The Civilian Conservation Corps and Lost River State Park , West Virginia
(See Photos Below!)
Although most of my research and exhibits are WPA-related, I occasionally like to do an exhibit on other New Deal programs. I recently discovered a great example of the work of the Civilian Conservation Corps (CCC) in the eastern panhandle of West Virginia: Lost River State Park.
Lost River State Park is in Hardy County, West Virginia, near the town of Mathias. According to informational brochures at the park, the CCC began developing the park on May 15, 1934 and had it ready for public use on July 1, 1937. The CCC continued developing the park until sometime in 1942.
An information brochure at the park states that the CCC built "15 standard cabins, an administration building, the superintendent's residence, a swimming pool and bathhouse, a spring house covering the Lee Sulphur Springs...and several bridges and other small stone structures throughout the park...The stonework of these beautiful buildings and structures was built to last. Many CCC work examples remain intact, including the 15 standard cabins still in use today...the park is a tribute to the tireless work of the CCC boys." Other brochures and signs at the park detail even more CCC work, e.g., roads, foot trails, a tool house, horse stables, and the renovation of the "Lee House."
As you look at the photos below, please consider how many generations of people have enjoyed Lost River State Park, as well as the hundreds of other parks that the CCC created or developed. Also consider that the men of the CCC were unemployed--and often frowned upon--before "Roosevelt's Tree Army" gave them an opportunity to work and prove themselves. Lastly, remember that many of the "CCC boys" continued their service to our country during World War II, risking (and sometimes sacrificing) their lives so that we could have the freedom to enjoy the parks they created and developed.
Photo credits: Unless otherwise noted, all
photos were taken by Brent McKee. Click here for more information on photo credits, permission to use, and exhibit descriptions.
Above: The CCC created miles of hiking trails in Lost River State Park.
Above: A resident of Lost River State Park...no doubt thankful for the work of the CCC!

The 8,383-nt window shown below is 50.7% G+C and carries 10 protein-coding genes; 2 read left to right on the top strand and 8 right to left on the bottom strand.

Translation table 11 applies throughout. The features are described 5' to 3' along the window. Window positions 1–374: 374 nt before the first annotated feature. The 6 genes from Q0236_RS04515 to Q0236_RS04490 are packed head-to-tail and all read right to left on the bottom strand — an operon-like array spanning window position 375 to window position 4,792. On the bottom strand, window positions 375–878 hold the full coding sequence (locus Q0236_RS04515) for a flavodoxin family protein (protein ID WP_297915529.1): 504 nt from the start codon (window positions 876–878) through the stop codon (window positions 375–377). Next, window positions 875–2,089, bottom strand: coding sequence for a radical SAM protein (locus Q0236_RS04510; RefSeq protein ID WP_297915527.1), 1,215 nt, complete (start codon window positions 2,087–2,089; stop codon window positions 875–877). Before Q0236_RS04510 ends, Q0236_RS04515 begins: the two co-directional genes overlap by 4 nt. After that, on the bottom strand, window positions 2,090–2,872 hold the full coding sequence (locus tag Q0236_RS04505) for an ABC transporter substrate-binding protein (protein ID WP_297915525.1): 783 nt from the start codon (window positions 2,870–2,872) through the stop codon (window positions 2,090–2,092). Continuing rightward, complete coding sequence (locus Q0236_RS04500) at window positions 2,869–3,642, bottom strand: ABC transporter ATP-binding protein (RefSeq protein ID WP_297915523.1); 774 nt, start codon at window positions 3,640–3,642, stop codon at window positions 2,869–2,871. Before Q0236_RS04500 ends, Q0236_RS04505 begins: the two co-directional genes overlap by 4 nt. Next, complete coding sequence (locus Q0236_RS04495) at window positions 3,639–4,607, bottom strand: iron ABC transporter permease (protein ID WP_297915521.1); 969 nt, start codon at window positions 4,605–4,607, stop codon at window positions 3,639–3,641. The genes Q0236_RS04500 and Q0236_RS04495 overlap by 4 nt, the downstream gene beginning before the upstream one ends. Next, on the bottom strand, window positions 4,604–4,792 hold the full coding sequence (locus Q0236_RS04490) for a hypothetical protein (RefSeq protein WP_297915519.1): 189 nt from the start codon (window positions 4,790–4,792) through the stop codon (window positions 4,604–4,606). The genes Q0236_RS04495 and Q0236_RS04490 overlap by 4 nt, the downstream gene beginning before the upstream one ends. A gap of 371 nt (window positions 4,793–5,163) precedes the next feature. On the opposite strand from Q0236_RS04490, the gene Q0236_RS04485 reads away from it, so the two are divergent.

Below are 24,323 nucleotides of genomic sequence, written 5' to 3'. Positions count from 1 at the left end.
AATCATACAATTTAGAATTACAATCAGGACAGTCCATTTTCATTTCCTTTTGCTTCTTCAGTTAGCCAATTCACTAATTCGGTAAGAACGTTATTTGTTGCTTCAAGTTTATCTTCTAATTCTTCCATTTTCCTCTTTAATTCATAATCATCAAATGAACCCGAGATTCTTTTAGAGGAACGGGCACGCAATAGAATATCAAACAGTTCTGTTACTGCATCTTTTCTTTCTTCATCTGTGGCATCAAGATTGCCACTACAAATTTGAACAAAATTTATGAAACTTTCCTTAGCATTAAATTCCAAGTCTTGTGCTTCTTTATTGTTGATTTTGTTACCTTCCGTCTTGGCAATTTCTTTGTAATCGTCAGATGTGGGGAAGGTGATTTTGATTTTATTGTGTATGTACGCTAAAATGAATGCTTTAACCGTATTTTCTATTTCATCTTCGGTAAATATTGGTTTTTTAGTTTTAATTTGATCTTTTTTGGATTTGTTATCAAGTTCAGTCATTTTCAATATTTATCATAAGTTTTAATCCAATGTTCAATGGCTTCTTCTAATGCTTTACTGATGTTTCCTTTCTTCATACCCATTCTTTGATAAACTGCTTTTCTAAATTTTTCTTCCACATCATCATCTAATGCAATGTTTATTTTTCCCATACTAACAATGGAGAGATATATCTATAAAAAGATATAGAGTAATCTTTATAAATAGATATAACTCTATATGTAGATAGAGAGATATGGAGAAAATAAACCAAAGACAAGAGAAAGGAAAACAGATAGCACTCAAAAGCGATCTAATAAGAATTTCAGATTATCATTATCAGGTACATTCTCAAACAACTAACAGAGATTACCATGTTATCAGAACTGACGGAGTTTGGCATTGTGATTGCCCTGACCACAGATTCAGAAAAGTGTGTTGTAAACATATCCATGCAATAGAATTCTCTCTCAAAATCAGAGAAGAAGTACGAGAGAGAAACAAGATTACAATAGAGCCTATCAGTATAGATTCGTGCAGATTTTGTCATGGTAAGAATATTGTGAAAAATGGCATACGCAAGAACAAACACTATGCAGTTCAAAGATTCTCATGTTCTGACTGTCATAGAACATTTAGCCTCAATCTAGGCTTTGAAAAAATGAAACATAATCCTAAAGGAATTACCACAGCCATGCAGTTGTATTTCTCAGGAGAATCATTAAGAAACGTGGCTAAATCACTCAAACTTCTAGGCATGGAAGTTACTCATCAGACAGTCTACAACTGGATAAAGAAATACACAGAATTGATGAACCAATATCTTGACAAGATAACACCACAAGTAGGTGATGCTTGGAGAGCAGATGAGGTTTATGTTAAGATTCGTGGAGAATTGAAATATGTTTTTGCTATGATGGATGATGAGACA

Above: During the first half of the twentieth century fire towers were used to spot forest fires. This is the "Big Ridge Fire Tower" in Lost River State Park, built (or rebuilt) by the CCC, circa 1935.
Above: A closer view of the top of the fire tower. These old fire towers are becoming increasingly rare.
Above: The sign states that the fire tower was built in 1935. However, a narrative on a wall in the main administrative building states that it was "rebuilt" in 1935.
Above: An old cabin near the fire tower, where the fire lookouts lived during their duty shifts. The CCC probably built or improved this building.
Above: Inside Lost River State Park is the "Lee House." This house was built sometime in the first half of the 1800s, probably by Charles Lee, brother of Robert E. Lee. The land around the house has been owned by Sir Walter Raleigh, Lord Thomas Culpeper, the 5th Lord Fairfax, U.S. Supreme Court Chief Justice John Marshall, and the Lee Family. The state of West Virginia bought the land in 1933.
Above: The CCC moved the Lee House in the 1930s. The CCC built the newer foundation you see here, and rebuilt the house on top of it. The new location appears to be higher than the original location, so it may have been moved to prevent flood damage.
Above: When the CCC rebuilt the Lee House, they made some interior modifications to make it more visitor-friendly, e.g., display rooms and a central staircase.
Above: One of the two second-story rooms in the Lee House.
Above: One of the cabins built by the CCC in the 1930s, and still available for rental.
Above: Another view of the CCC-built cabin.
Above: Living room area of the CCC cabin.
Above: A good picture of the main timbers/logs of the CCC cabin.
Above: One of the two bedrooms of the CCC cabin.
Above: Many of the interior pieces of the CCC cabins date back to the 1930s, and some were even made by the CCC, such as this dining room table.
Above: A cane-seat chair, probably made by the CCC.
Above: A CCC engraving found on the drawer of a utility table.
Above: Many of the cast iron fixtures in the CCC cabins are original, but I'm not sure if the CCC made them or if they were made by private contractors.
Above: A window latch; possibly from the 1930s. Note the very simple, but functional design.
Above: The CCC built this bridge and shelter. The shelter protects a sulphur spring.
Above: A CCC-built bathhouse for the pool.
Above: The CCC stonework around the pool is quite elaborate, giving the area a castle-like feel.
Above: Stonework at the far end of the pool area.
Above: A stone retaining wall for the pool parking lot.
Above: An abandoned fire pit/grill.
Above: A stone water fountain.
Above: A CCC-built foot bridge.
Above: One of the main bridges in the park. The amount of stonework at Lost River State Park is pretty amazing.
Above: A CCC-built shelter at the park. It looks as though the back end of the shelter was built by the CCC, while the front section is much newer.
Above: The inside of the shelter.